Turbulence, magnetic reconnection, shocks and particle acceleration: nonlinear processes in space, laboratory and astrophysical plasmas
Turbulence, reconnection and shocks are fundamental non-linear processes observed in solar, heliospheric, magnetospheric and laboratory plasmas. These processes are not separate, but rather appear to be interconnected. For instance, a close link exists between reconnection and turbulence. On the one hand the turbulence cascade favors the onset of magnetic reconnection between magnetic islands and, on the other hand, magnetic reconnection is able to trigger turbulence in the reconnection outflows and separatrices. Similarly, shocks may form in collisional and collisionless reconnection processes and can be responsible for turbulence formation, as for instance in the turbulent magnetosheath.
This session welcomes simulations, observational and theoretical works relevant for the study of these non-linear phenomena. Particularly welcome will be works focusing on the link between them in a range of scale going from fluid MHD to kinetic. The topic of this session is relevant for the understanding of solar atmosphere (from the photosphere to the solar wind), interaction of solar wind with planetary magnetospheres, planetary magnetospheric physics and particle acceleration and transport throughout the heliosphere. The session is also relevant to past and present space missions in plasma astrophysics such as Cluster, MMS and Parker Solar Probe.
Julia E. Stawarz will give a solicited talk
Cosmic rays across scales and disciplines: the new frontier in environmental research
'Cosmic rays’ collectively describe particles that bombard the Earth from space. They carry information about space and, once near the Earth, interact with the magnetosphere, atmosphere, hydrosphere and lithosphere. Secondary cosmic rays created within the atmosphere can provide information about our planet that is vital to science and society. Secondary neutron radiation plays an extraordinary role, as it not only carries information about solar activity, but also produces short and long living tracer isotopes, influences genetic information of living organisms, and is extraordinarily sensitive to hydrogen and therefore also to water. Given the vast spectrum of interactions of cosmic rays with matter in different parts of the Earth, cosmic-ray research ranges from studies of the solar system to the history of the Earth, and from health and security issues to hydrology and climate change.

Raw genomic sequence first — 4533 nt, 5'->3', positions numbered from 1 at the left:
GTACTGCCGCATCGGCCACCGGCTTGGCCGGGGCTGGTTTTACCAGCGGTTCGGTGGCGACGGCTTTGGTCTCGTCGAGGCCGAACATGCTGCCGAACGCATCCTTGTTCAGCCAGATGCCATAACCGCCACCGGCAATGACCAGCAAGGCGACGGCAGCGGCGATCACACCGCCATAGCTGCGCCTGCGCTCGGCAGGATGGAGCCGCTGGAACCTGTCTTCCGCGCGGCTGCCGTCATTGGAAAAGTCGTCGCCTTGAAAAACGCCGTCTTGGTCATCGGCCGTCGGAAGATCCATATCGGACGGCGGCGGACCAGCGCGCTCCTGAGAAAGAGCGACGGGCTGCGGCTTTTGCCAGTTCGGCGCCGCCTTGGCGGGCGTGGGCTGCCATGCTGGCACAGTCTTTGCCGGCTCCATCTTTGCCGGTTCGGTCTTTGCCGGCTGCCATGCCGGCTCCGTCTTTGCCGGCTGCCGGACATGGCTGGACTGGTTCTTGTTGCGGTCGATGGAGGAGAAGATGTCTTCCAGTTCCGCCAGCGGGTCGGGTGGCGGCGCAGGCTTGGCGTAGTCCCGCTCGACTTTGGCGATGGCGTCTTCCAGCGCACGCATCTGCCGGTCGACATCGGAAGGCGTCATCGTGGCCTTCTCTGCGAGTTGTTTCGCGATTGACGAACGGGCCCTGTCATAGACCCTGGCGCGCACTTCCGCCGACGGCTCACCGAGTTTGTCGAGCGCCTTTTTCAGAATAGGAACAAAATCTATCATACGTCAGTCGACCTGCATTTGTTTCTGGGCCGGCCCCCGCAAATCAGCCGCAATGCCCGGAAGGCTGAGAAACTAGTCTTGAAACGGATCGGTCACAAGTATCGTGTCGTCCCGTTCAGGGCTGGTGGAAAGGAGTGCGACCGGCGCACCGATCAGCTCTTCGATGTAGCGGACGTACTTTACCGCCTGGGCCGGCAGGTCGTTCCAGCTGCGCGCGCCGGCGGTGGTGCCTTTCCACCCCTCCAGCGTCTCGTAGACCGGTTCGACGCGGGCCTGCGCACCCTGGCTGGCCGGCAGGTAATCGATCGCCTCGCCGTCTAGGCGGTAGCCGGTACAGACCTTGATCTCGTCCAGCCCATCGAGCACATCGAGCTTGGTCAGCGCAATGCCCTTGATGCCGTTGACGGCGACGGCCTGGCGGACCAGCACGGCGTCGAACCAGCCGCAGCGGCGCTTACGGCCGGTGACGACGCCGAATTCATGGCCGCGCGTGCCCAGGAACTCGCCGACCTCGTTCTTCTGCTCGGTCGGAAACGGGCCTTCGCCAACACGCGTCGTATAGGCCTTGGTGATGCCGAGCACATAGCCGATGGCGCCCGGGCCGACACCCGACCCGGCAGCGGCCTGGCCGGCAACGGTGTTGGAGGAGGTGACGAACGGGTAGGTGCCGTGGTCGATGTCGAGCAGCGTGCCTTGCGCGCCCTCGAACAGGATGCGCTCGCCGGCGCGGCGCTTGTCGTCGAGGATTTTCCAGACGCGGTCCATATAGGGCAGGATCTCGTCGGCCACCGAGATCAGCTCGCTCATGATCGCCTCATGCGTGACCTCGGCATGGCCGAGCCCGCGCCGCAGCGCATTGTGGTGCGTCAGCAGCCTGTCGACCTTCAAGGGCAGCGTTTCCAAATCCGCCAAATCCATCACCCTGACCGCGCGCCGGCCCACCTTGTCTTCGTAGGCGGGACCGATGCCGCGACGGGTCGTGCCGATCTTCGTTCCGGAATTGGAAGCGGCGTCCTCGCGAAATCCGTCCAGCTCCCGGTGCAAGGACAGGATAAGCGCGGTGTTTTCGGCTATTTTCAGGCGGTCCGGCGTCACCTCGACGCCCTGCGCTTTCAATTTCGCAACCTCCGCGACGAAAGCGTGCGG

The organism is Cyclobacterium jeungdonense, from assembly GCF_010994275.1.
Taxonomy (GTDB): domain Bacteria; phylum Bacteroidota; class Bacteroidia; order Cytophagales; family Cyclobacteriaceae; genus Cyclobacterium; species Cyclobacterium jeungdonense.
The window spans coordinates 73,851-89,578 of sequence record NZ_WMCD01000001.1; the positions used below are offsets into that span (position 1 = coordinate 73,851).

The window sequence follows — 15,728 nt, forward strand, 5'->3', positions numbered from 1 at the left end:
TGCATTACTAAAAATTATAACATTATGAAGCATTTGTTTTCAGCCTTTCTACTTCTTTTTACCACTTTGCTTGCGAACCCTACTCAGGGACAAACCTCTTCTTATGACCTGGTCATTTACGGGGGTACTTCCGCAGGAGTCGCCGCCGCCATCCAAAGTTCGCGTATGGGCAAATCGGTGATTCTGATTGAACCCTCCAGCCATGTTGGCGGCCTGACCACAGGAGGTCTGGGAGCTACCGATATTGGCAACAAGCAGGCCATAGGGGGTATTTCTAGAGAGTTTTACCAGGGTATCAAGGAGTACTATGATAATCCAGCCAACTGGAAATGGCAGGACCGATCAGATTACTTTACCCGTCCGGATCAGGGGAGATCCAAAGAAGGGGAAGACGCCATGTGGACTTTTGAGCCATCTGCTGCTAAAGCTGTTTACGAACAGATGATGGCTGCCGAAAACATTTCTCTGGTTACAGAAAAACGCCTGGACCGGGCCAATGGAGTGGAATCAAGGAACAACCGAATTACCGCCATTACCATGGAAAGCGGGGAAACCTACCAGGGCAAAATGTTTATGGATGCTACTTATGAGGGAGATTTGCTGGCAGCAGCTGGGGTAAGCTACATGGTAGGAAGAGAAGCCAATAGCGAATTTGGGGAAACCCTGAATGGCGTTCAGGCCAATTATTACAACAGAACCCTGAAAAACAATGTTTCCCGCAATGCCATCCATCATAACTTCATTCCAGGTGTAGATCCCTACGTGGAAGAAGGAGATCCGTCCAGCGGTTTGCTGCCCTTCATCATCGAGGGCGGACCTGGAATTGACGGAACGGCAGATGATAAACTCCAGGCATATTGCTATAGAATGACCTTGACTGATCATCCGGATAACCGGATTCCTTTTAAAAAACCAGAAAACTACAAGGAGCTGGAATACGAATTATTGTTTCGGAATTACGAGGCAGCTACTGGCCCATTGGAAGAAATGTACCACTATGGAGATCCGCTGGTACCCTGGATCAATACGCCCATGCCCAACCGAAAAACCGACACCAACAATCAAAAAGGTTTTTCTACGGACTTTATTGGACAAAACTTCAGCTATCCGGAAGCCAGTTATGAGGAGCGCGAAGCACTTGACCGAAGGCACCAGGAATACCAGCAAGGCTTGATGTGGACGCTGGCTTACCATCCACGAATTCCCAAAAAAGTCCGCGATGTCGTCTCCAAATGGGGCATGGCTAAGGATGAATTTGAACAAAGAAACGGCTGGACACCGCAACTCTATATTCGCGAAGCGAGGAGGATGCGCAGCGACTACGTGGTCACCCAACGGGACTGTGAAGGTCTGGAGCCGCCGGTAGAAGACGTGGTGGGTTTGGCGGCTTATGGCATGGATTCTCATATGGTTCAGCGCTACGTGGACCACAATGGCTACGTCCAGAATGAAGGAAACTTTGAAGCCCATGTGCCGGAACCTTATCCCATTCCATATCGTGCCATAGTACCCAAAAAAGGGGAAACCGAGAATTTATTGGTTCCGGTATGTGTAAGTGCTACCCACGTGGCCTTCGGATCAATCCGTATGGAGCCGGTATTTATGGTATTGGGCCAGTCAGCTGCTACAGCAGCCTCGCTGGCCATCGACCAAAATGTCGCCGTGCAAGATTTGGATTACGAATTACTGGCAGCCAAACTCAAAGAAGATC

Although research on cosmic-ray particles is connected to a variety of disciplines and applications, they all share similar questions and problems regarding the physics of detection, modeling, and environmental factors that influence the intensity. Questions that all disciplines have in common are, for example, “How does the cosmic-ray intensity and energy spectra change with time and location on Earth?”, “How to correct the signal for magnetospheric or atmospheric fluctuations?”, “What is the influence of local structures, water bodies, and surface conditions?”, “Which computer model for cosmic-ray propagation is correct?”, or “What can we learn from other types of cosmic-ray particles?”.
The session brings together scientists from all fields of research that are related to monitoring and modeling of cosmogenic radiation. It will allow sharing of expertise amongst international researchers as well as showcase recent advancements in their field. The session aims to stimulate discussions about how individual disciplines can share their knowledge and benefit from each other.